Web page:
Living on or off Campus During College: Which is more Beneficial?

Living on or off Campus During College: Which is more Beneficial?

Kennedy Evans, Junior Staff Writer

Many high school students grow up hearing about the wonders and adventures of college, but then senior year arrives and they are faced with a very difficult question: Do I live on campus or live at home? Many things come into play with this question such as: the driving distance from home, the number of classes per day, and financial situations. A main concern amongst college students is, “Will I miss out on the “college experience” by living at home?” There are many studies on this and many different opinions. According to The New York Times, about 87% of college students lived off campus in 2016. 

There are many valid reasons why staying at home is more beneficial for some students. One impactful reason for students choosing living at home is the simple fact that living on campus is expensive, and many students find they cannot afford to live on campus with all the other expenses they have to account for. It is not just the housing you have to worry about in college, but as well as the schooling. The schooling itself is very extensive and if you add all the books you have to purchase it can become a very hard situation. This is why most college students have to take out loans, that they spend most of their lives paying back. Not to mention the other expenses college students are faced with such as a car payment, insurance, phone bills, food, and many more. Junior Brianna Scarmack shares why she prefers staying at home, “I think living at home is the better option because it gives me the opportunity to save money, and spend more time with my family.”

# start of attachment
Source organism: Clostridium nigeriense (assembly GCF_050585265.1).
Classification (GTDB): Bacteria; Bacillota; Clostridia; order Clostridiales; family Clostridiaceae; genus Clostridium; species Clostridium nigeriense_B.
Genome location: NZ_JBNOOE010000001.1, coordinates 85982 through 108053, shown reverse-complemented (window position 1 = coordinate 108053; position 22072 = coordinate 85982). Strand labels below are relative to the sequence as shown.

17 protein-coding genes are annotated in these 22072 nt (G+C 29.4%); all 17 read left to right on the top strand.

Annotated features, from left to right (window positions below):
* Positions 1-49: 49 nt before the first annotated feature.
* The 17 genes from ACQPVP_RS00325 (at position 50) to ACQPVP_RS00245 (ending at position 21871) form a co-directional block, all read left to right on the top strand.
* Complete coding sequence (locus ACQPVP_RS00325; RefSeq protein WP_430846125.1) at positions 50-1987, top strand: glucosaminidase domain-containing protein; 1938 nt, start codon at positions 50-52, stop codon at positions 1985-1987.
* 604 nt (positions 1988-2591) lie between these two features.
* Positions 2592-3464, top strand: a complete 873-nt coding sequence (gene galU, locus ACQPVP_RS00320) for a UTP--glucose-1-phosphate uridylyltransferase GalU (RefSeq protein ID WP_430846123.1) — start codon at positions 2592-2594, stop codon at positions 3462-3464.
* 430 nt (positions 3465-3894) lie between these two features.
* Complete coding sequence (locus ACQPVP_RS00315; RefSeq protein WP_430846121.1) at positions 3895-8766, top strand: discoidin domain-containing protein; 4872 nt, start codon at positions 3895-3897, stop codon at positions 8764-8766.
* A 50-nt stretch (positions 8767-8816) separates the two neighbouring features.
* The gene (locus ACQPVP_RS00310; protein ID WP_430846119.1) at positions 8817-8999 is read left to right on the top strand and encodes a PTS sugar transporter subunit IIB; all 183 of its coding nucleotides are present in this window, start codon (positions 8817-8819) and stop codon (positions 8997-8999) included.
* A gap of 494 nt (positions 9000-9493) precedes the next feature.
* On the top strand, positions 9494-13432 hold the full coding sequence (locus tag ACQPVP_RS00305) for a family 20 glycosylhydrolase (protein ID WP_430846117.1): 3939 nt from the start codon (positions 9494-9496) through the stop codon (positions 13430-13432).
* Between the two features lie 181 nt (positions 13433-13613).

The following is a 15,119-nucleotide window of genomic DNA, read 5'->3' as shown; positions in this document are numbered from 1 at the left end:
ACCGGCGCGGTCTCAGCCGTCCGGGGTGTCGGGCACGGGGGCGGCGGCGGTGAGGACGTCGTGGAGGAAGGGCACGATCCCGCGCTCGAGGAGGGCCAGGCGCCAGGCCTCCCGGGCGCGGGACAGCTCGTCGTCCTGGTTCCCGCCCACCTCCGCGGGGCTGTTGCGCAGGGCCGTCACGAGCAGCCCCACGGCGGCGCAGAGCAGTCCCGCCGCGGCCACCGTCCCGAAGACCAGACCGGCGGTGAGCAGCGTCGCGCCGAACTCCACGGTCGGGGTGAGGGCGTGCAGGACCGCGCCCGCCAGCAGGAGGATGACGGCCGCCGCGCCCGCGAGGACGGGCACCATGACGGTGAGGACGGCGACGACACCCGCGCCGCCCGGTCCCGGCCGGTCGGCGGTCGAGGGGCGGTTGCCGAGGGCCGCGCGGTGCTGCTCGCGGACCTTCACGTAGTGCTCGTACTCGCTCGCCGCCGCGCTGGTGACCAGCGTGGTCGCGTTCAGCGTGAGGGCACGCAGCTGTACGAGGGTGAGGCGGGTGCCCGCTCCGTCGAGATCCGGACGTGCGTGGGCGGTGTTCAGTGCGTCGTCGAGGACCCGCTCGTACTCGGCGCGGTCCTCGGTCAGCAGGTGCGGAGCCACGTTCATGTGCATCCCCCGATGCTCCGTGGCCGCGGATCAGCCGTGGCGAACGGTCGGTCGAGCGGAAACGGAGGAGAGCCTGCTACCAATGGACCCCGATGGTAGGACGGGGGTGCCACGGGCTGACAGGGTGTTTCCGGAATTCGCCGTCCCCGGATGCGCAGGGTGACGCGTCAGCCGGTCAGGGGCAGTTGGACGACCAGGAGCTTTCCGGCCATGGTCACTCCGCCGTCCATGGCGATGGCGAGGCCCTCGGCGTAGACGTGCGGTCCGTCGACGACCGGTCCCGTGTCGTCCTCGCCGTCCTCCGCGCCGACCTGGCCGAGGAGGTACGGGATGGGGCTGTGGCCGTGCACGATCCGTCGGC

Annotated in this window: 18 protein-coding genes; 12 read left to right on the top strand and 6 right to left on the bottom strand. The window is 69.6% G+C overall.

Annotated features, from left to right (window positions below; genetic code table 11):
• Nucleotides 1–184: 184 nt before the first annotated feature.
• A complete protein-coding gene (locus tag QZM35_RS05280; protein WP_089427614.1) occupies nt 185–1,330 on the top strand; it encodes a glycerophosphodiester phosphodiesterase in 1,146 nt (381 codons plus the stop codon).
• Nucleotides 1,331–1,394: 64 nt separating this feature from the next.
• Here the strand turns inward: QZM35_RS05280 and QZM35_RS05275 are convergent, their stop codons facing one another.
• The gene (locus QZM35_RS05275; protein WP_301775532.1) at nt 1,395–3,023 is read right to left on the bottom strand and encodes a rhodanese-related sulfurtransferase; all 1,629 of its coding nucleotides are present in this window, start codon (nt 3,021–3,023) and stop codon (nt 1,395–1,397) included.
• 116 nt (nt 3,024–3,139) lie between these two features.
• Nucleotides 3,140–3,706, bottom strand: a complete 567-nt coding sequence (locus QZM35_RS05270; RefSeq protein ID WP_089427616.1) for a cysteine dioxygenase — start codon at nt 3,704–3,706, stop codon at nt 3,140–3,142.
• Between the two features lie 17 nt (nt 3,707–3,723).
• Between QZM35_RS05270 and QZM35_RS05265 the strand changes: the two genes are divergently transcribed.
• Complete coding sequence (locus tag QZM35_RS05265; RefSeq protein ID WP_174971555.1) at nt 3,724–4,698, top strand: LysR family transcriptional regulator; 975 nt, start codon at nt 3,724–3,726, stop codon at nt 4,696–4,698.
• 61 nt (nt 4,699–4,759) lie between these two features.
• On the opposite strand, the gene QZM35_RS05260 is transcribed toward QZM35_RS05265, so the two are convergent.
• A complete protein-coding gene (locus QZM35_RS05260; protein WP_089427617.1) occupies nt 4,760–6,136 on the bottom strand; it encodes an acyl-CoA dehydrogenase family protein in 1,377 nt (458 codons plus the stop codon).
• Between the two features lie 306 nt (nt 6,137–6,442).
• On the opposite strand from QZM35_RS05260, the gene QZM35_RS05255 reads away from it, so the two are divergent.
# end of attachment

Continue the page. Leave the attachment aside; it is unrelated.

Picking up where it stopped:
In addition, staying at home is helpful for some students because living in a dorm can be a little crazy. While staying at home you have your privacy and room to live, sometimes in a dorm you can feel a little enclosed. Also with all those students in one place, it can get a little wild. It might be harder for a student to study and get work done with a crazy roommate, or parties happening the next room over. If you like your space and your privacy you might not want to live in a dorm where 20 students share a bathroom. Luckily, there are other options instead of living on campus, such as renting an apartment off campus so you still get the independent life while having room to breathe and lots of privacy. Some students enjoy the craziness that is dorm living, and others prefer a more quiet setting to get their studies done. 

Some students say you are missing out on the “college experience” if you do not live on campus. There are many pros to living on campus, such as making new friends and forming relationships. Living at home might cause you to miss out on some relationships that could last a lifetime and that is what some students worry about. Another benefit of living on campus is, you are closer to all your classes and do not have to waste gas and time driving to school everyday. There is also quicker access to all the resources on campus, such as the library, the dining hall, and tutoring resources. Senior Lena Dunkerley shares why living on campus is more beneficial, “I think on campus because if you live at home you are not getting the full experience, you’re taking classes. Plus if you go to college you are more likely to make new friends and connections.”

In conclusion, there are pros and cons of living on campus and living at home. It all depends on what type of person you are. If you are an outgoing person who wants to meet new people and get connected and experience college in its fullest then living on campus would be more beneficial to you. If you are the type of person that wants to save money for your future, and get through college quickly and straight to the point then living at home, or off campus would be more beneficial for you. Both are great opportunities, but it is up to you to decide which path you want to take! 

 

Sources:

https://www.mycollegeoptions.org/Core/SiteContent/Students/Advice/College-Resource-Center/College-Life/Social-Life/Living-On-Campus-vs-Off-Campus.aspx

https://www.nytimes.com/